Pivoting toward confrontation with China
Biden highlighted the “changing world” in which China, in particular, has become a “new threat” to the United States. He added:
“We’re engaged in a serious competition with China. We’re dealing with the challenges on multiple fronts with Russia. We’re confronted with cyberattacks and nuclear proliferation. We have to shore up American competitiveness to meet these new challenges and the competition for the 21st century.”
The goal is clear: U.S. capitalists need to conquer new markets to offset capitalism’s declining rate of profit— and toward that end, they must overturn socialized property relations in China, which, despite the inroads of capitalism, remain a major obstacle to the global system based on the private ownership of the means of production.
Biden explained that the United States could no longer remain in Afghanistan because China and Russia would take advantage of the fact that the U.S. was stuck in the Afghanistan quagmire when it needed to concentrate its efforts responding to the Russian and Chinese “threats.”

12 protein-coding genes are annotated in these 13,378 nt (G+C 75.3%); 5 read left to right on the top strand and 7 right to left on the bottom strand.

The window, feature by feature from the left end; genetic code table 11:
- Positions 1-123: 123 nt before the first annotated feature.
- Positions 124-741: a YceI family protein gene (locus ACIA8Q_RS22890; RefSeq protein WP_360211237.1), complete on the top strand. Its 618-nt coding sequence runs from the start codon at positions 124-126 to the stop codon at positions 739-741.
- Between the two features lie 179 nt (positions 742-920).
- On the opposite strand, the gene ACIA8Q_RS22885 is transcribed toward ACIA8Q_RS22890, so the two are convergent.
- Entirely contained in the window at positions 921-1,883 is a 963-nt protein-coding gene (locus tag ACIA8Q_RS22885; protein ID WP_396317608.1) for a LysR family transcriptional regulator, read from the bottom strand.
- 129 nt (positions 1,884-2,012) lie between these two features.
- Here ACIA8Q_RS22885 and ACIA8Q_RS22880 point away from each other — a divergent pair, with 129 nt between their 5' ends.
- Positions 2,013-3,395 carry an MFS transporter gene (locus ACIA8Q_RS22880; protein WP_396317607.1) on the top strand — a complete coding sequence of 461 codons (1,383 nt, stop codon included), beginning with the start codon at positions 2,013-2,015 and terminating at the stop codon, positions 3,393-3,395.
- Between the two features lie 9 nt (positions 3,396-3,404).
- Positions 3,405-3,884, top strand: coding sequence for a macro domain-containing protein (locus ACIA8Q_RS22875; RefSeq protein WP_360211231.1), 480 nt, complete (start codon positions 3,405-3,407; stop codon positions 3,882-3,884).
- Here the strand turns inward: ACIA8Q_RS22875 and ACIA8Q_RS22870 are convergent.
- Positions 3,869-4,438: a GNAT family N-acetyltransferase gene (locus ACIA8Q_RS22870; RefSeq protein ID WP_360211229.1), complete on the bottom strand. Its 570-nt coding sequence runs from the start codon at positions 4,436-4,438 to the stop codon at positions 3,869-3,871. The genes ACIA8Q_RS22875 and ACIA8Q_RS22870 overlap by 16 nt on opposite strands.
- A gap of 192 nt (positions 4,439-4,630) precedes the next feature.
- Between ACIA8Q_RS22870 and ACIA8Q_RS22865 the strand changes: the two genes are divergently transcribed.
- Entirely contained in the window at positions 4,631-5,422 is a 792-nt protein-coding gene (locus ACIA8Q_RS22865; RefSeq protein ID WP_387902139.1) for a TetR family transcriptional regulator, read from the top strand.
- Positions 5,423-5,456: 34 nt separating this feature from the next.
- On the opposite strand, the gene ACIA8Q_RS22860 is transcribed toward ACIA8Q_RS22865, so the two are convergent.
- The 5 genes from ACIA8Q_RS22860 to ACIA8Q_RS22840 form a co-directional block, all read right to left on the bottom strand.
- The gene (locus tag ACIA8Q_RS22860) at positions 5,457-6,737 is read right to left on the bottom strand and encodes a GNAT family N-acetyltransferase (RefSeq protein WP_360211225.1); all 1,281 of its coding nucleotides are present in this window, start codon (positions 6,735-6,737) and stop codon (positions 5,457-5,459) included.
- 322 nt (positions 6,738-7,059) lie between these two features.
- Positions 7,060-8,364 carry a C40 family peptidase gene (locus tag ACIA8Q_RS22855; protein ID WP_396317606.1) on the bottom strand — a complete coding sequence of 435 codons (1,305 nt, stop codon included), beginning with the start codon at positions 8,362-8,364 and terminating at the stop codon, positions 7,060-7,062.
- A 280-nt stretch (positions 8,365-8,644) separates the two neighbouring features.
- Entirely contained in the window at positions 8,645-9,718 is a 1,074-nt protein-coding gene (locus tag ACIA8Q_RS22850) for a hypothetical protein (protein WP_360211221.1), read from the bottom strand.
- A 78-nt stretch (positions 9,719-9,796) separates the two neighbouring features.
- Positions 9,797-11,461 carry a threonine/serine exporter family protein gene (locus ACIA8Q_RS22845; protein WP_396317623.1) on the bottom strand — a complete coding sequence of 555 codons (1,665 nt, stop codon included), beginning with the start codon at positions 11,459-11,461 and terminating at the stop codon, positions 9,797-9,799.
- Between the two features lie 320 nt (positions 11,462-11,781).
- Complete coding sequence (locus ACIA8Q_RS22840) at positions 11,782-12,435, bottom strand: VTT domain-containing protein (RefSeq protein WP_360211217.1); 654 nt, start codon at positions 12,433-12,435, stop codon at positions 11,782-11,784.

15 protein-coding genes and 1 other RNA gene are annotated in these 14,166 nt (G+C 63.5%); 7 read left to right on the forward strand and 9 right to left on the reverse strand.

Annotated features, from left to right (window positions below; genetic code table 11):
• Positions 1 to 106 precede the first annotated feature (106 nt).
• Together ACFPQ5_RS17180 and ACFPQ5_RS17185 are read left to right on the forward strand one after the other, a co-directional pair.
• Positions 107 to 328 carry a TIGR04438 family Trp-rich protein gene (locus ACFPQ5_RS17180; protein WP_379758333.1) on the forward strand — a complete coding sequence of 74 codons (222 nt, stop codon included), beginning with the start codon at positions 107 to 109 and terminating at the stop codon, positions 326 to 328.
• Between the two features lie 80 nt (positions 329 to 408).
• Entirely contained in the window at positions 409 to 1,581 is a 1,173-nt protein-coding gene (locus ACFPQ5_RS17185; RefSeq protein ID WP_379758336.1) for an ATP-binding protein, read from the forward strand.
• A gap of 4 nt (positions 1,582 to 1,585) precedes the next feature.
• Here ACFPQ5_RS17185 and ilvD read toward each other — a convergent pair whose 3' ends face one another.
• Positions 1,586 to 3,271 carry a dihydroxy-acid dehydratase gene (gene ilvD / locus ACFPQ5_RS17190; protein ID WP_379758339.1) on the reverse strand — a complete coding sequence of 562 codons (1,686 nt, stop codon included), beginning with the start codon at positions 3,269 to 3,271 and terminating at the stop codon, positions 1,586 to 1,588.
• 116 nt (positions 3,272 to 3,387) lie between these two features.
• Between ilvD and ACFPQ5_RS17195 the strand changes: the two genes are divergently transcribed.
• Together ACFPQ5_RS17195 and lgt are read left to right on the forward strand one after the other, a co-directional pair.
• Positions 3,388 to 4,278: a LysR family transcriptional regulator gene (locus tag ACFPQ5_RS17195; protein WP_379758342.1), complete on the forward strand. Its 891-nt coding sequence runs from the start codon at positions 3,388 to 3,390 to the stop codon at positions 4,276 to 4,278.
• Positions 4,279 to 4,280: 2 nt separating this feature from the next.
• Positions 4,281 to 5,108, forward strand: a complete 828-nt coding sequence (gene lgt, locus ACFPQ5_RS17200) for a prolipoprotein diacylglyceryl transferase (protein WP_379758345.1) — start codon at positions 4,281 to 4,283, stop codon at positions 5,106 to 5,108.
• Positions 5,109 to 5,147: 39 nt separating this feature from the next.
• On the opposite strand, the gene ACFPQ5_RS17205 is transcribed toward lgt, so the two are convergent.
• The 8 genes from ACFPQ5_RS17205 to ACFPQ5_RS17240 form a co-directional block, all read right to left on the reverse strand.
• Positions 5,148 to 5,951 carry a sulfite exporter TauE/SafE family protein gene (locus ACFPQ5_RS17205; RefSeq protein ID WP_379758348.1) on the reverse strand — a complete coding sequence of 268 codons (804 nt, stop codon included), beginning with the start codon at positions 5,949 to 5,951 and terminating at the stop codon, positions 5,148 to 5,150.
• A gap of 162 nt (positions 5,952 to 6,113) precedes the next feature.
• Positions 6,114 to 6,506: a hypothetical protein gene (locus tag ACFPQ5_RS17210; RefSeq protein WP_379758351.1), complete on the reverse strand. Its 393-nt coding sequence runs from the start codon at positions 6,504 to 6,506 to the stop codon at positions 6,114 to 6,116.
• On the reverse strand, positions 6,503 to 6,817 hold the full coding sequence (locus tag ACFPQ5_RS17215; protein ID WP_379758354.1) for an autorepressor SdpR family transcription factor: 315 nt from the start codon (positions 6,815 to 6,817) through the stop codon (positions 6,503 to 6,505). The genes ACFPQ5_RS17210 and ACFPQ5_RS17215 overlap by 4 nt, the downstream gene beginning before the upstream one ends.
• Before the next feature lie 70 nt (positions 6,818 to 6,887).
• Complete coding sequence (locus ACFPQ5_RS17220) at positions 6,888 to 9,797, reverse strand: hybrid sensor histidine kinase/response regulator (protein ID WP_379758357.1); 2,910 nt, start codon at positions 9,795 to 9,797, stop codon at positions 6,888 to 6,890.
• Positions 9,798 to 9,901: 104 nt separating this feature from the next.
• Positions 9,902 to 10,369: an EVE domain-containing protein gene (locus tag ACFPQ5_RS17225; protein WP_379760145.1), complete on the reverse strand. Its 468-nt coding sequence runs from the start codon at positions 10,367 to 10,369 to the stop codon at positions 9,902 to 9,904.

Biden did the math, stating that more than $2 trillion had been spent in Afghanistan. “Yes,” Biden noted, “over $300 million a day for two decades.”
Who will benefit?
Toward what ends will the $2 trillion in “savings” from the war in Afghanistan be earmarked by the Biden administration?
Will it go toward funding a Medicare for All healthcare system, or shoring up workers’ pension funds? Will it go toward securing a union job at a living wage for all workers, beginning with an increase in the minimum wage to $15/hour? Will it go toward preserving and improving public education Kindergarten through college, or building social housing on a mass scale?